The government is now considering direct help to these mortgage holders, but only to those who are two or three months behind on their payments.

That should be hugely popular with taxpayers who actually saved up a down payment, took out a responsible mortgage and have been making their payments on time.

Moral hazard

Economists have terms for what the U.S. government is doing here. Moral hazard is one. Disincentive is another.

But Spencer Bachus, a Republican congressman from Alabama, offered more digestible language a few days ago, and it's worth repeating.

On the plan to help only homeowners who are badly delinquent: "That, to me, is only going to encourage these people," he said. "I actually had a constituent that called us and said, 'We're not going to qualify for this program because we're current. What should we do? Should we miss three payments?'"

On the plan to bail out automakers and their highly paid, politically connected, unionized workforce: "I've got a sawmill worker in my district who is making $15 an hour. And he's working hard every day. And he gets very dirty every day. And it's a risky, hot job, or it's very cold. It's usually very cold or very hot. And he's making $15 an hour. And we're taking his money and we're paying it to a company that's paying $75 an hour."

And on bailing out Wall Street: "My constituents usually get about a $250 bonus at Christmas. They're already asking me 'Did you take my money and give it to a company that is paying some of their employees $250,000 at Christmas?'

"We're going to get those questions," he warned. "And we need to be prepared to answer them."

A plea of necessity

So far, the political leadership in this country has no answers, just apologies and the plea of necessity.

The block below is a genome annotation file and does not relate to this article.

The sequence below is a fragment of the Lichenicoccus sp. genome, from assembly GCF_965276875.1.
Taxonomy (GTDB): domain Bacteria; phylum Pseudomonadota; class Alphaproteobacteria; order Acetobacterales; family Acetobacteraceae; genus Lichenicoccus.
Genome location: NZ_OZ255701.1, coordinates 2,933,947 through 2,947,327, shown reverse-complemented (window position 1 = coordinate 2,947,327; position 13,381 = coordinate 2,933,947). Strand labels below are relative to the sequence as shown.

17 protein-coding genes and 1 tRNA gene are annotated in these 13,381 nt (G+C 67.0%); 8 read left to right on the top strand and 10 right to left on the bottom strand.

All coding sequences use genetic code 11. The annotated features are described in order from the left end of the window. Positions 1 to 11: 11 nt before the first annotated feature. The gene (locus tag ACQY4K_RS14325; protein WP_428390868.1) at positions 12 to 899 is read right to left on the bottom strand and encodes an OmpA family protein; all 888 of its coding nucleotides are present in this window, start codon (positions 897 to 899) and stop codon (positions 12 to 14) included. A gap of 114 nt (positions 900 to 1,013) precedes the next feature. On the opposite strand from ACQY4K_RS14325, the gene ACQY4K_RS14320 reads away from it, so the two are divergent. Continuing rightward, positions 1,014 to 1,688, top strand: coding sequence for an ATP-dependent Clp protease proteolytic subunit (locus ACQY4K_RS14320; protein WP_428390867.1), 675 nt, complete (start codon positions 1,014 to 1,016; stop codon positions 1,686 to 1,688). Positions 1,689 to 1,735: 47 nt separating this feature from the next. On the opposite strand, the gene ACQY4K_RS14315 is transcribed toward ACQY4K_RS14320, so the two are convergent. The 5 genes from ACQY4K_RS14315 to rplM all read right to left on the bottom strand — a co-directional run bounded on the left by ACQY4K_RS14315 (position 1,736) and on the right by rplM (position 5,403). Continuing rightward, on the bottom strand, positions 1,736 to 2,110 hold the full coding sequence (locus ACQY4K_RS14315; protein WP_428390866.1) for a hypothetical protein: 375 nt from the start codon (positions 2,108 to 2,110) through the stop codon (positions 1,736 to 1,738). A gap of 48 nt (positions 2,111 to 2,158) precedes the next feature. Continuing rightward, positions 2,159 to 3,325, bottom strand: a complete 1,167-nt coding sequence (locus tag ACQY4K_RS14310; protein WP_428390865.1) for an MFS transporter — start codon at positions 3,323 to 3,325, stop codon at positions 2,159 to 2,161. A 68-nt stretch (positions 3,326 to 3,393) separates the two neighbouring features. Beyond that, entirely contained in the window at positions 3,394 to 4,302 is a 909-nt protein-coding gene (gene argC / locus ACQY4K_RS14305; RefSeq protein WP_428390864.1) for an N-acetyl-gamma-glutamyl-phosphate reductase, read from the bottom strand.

Treasury Secretary Paulson told Americans recently that the government is "humbled by its mistakes." President George W. Bush told a Manhattan audience he's "a market-oriented guy, but not when I'm faced with the prospect of a global meltdown."

Spencer Bachus, meanwhile, was warning of something just as immediate: a domestic political meltdown.

"People have never been more hostile," he told the House committee on financial services.

Bachus urged his fellow legislators to find some way to make the bailouts more equitable and to not just keep spending till the government runs out of money. "If we don't, I think the American people will simply rise up and stop us."

Now, of course, Bachus is a Republican, one of those supposedly ideological conservatives who nonetheless abetted the Bush administration's out-of-control spending and simultaneous tax cutting, policies that have sucked the government into a historical mire of debt. What was he saying then?

But Democrats can be a pretty ideological bunch themselves. And as they sweep triumphantly into Washington with a belief in the redemptive power of government that borders on the religious, it's probably worth listening to people like Spencer Bachus.

The Republican party was founded on notions of fiscal probity and guarding the taxpayer's dollar. And no matter how far the party has drifted from those principles in the past couple of decades, they are no less valid.